People Powered Research at 23andMe

Thelma-Jim1There are a lot of reasons why Thelma Ackley signed up for 23andMe — she’s fascinated by her ancestry and she’s curious about her health — but the main reason is her husband and her six grandchildren.

A few years ago her husband Jim, a former engineer, developed Parkinson’s disease. The neurodegenerative disease is slowly taking away his control over his muscles. It makes it harder for him to walk and do the kind of handyman work he so enjoyed.

He’s still able to do a lot and is spry and happy, but for the things he can’t do, Thelma now is there. She keeps Jim as active as possible. The couple walk together up to a mile a day, and Thelma makes sure Jim does regular physical therapy.

“I want to keep him around for as long as I can,” she said.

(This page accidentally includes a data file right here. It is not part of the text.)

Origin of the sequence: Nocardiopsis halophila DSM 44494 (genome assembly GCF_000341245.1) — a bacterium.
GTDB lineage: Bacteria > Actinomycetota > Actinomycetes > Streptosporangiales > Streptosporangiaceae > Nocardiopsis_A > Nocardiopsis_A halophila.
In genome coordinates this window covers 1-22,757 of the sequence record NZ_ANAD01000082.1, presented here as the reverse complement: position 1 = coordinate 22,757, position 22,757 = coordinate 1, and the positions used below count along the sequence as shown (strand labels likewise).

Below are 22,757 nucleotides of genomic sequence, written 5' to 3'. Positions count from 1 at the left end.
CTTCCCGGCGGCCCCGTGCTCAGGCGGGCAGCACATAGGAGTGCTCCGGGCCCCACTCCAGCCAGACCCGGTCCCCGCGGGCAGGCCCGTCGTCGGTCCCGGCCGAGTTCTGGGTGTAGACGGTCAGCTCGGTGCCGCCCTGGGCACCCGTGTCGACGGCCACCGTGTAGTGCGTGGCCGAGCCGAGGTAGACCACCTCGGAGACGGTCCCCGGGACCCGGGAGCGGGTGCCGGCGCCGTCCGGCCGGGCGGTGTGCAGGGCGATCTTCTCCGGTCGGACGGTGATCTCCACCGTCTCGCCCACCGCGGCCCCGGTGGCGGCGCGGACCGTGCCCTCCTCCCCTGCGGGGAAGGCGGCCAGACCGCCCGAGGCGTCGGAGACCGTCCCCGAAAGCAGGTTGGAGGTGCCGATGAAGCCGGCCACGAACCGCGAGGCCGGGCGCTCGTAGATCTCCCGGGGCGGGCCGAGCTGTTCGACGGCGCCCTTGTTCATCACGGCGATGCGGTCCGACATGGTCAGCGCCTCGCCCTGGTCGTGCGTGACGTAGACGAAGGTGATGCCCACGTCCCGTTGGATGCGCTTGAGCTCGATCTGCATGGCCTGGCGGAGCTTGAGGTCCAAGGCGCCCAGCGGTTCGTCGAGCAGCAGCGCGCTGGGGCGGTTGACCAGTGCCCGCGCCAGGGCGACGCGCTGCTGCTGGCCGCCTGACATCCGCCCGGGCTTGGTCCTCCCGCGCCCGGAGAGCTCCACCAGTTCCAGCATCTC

But of all the things she has done for Jim, the easiest was signing up for 23andMe and consenting to research. Although 23andMe has research communities where patients with conditions like Parkinson’s Disease, Sarcoma and MPN can join for free, any 23andMe customer can participate and help out simply by consenting to research when they enroll.

Thelma-Smiling

“We’ve conquered so many diseases like Polio and all it takes is people working hard on it and one thing I can do to help is this,” she said.

That doesn’t mean we’re going to cure Parkinson’s overnight, but participating in research may help scientists find the causes and treatments for the disease. Thelma said she doesn’t know why someone wouldn’t participate.

“I have six grandchildren from ages 21 to 30 and I don’t want this to befall them,” she said. “This is something I can do for them as well.”